Managing Power BI Workspaces with PowerShell


By:   |   Updated: 2020-10-07   |   Comments   |   Related: More > Power BI


Problem

Microsoft Power BI has again topped the charts in 2020 as a leader in the Gartner Magic quadrant.  This report rates Business Intelligence tools in terms of the ability to execute and the clearness of vision.  The Power BI desktop designer is still where all the action happens when it comes to data modeling, adding measures and drawing visuals.  The Power BI service allows the designer to share their artifacts in a public workspace or in an app.  This means that the administrator will be managing more objects in the service.

How can we manage Power BI workspaces using a scripting language?

Solution

Microsoft has provided the administrator PowerShell cmdlets to manage objects in the Power BI service including workspaces, datasets and reports.  The cmdlets are just a nice wrapper for REST API.  If you cannot find a PowerShell cmdlet to perform the required action, you can just call the web service directly.  Today, we are going to review cmdlets that manage workspaces in the cloud.

Business Problem

Our boss has asked us to investigate the use of PowerShell scripts to manage workspaces for users of the cloud service.  Since we are a big fan of Scott Adam's comic strip, a few characters of the Dilbert's comic strip will show up as users and/or in the reports.  Most windows operating systems come with the Power Shell ISE preinstalled.  Please make sure you have at version 5.1.

Enabling Power BI APIs

The global administrator should have access to both the Office 365 and Power BI Admin portals to setup the correct access for the PBI - REST API service.  The active user's menu lists the office 365 users and shows which users are assigned licenses.  We can see that Dilbert is a pro user while Dogbert is a free user.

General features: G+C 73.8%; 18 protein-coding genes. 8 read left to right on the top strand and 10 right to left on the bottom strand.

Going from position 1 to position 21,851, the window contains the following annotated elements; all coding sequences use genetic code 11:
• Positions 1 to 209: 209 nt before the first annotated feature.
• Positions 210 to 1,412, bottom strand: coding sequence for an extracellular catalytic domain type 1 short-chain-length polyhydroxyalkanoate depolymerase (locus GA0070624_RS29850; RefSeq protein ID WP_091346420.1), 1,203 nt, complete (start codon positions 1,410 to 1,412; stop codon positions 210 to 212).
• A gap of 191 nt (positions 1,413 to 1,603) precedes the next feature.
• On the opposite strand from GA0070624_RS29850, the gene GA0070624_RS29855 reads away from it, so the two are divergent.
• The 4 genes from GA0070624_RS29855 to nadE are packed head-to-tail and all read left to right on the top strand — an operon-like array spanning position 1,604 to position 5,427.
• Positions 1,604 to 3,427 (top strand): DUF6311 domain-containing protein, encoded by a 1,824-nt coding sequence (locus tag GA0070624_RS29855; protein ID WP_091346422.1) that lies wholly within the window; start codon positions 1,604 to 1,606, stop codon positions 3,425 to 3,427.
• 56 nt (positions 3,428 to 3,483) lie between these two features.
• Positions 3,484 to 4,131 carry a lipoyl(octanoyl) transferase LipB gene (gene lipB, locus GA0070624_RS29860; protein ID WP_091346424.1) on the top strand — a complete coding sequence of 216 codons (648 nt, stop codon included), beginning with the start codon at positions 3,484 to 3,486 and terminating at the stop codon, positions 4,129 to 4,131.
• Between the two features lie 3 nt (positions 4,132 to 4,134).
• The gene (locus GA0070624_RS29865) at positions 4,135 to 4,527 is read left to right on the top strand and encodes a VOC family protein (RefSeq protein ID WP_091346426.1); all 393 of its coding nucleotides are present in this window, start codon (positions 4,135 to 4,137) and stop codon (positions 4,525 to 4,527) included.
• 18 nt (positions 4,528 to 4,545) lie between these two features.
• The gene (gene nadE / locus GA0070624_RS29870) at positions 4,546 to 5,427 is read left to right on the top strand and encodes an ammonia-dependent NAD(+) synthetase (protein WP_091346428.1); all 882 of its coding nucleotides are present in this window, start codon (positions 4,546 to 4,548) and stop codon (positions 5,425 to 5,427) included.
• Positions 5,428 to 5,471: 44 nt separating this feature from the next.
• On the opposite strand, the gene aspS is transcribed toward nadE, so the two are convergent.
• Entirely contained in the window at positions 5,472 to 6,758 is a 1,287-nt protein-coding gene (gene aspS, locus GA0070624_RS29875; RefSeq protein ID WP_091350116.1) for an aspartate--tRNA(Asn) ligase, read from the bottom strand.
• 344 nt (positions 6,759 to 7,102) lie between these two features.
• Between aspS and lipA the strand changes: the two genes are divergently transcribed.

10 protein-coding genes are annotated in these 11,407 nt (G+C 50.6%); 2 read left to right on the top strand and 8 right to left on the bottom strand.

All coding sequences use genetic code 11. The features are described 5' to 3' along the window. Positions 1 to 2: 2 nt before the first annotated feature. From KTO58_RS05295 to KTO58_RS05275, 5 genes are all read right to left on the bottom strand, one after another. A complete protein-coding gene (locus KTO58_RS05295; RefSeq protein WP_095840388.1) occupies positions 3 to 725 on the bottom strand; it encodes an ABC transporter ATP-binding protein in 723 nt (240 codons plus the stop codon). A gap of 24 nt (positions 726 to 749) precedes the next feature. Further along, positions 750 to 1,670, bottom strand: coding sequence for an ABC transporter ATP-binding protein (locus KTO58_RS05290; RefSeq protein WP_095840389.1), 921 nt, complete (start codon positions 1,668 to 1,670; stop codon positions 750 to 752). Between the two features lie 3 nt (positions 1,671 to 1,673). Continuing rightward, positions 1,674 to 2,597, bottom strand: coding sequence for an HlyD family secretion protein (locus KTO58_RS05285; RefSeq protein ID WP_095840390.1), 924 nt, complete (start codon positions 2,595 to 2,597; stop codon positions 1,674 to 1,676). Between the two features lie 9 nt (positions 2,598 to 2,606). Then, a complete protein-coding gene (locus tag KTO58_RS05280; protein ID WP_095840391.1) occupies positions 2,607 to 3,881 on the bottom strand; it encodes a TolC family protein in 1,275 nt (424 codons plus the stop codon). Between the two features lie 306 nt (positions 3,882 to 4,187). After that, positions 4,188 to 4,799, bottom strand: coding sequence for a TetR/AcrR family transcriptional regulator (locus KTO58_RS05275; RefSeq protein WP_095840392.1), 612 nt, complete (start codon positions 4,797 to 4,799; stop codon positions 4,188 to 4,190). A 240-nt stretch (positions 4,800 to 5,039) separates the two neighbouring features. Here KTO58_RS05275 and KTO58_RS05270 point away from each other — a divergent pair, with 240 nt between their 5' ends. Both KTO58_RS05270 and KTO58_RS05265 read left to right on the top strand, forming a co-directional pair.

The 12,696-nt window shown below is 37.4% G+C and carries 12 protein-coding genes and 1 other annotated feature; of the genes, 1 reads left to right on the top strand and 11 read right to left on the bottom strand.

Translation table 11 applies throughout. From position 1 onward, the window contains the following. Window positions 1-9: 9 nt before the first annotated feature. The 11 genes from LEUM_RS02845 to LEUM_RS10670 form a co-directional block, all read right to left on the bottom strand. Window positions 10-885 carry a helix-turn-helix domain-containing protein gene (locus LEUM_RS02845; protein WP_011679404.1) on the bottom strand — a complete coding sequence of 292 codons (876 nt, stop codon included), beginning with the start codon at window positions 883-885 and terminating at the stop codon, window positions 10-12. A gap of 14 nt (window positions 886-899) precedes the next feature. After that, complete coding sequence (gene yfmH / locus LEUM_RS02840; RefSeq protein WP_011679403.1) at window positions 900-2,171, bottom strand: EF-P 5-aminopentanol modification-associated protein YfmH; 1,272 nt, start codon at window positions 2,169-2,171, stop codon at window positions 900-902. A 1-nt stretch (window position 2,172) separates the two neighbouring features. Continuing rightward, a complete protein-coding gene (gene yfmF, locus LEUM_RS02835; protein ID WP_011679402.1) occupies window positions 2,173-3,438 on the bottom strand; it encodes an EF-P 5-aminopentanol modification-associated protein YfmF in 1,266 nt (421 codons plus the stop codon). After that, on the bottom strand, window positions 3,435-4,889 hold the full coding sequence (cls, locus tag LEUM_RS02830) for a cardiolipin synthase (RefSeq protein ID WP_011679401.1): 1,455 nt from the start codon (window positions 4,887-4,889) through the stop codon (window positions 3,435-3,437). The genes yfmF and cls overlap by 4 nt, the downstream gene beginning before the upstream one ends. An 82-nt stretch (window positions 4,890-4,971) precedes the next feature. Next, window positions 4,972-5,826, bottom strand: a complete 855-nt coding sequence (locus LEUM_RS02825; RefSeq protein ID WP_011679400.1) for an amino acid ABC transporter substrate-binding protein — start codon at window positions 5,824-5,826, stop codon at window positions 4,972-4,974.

Manage Power BI Workspaces - Office 365 Admin Portal - Active Users Menu

Typically, the settings for the Power BI tenant allows for three types of values.  Do not allow users to access, allow all users access and provide access to a defined office 365 group.  We want to use the last setting since it allows admins to do their job.  The image below shows the myadmins group and the [email protected] account is part of this group.

Manage Power BI Workspaces - Office 365 Admin Portal - Groups Menu

The last task is to enable the Power BI APIs for the selected security group.  You will have to scroll down the tenant settings window until you find the right property.  The image below shows the correct access being applied to the tenant.

Manage Power BI Workspaces - Power BI Admin - Tenant Settings for API

To recap, the user account that will be executing Power Shell scripts that talk to the PBI – REST API must be part of an Office 365 group.  This group must be specified in the tenant settings window.  Additionally, a service principle can be defined within Azure Active Directory and added to this same group.

Review Modules and Cmdlets

Microsoft has supplied the PBI administrator with a bunch of modules and cmdlets that can be used to manage the online service.  Please see the online documentation for details.

Manage Power BI Workspaces - Power Shell Modules

Today, we are going to focus on the module and cmdlets that deal with workspaces.  Any missing functionality can be overcome with calling the Swiss army cmdlet named Invoke-PowerBIRestMethod.

Manage Power BI Workspaces - Power Shell cmdlets for Workspaces

To install these cmdlets, you must have a PowerShell version of 5.1 or later.  The following script validates the version, updates the nuget package, installs the Microsoft Power BI management cmdlets and lists cmdlets filtered by the workspaces module.

# What version of PowerShell
$PSVersionTable
 
# Update nuget
Install-PackageProvider -Name NuGet -Force
 
# Install power bi
Install-Module -Name MicrosoftPowerBIMgmt -Force
 
# Verify module
Get-Command -Module MicrosoftPowerBIMgmt
 
# List cmdlets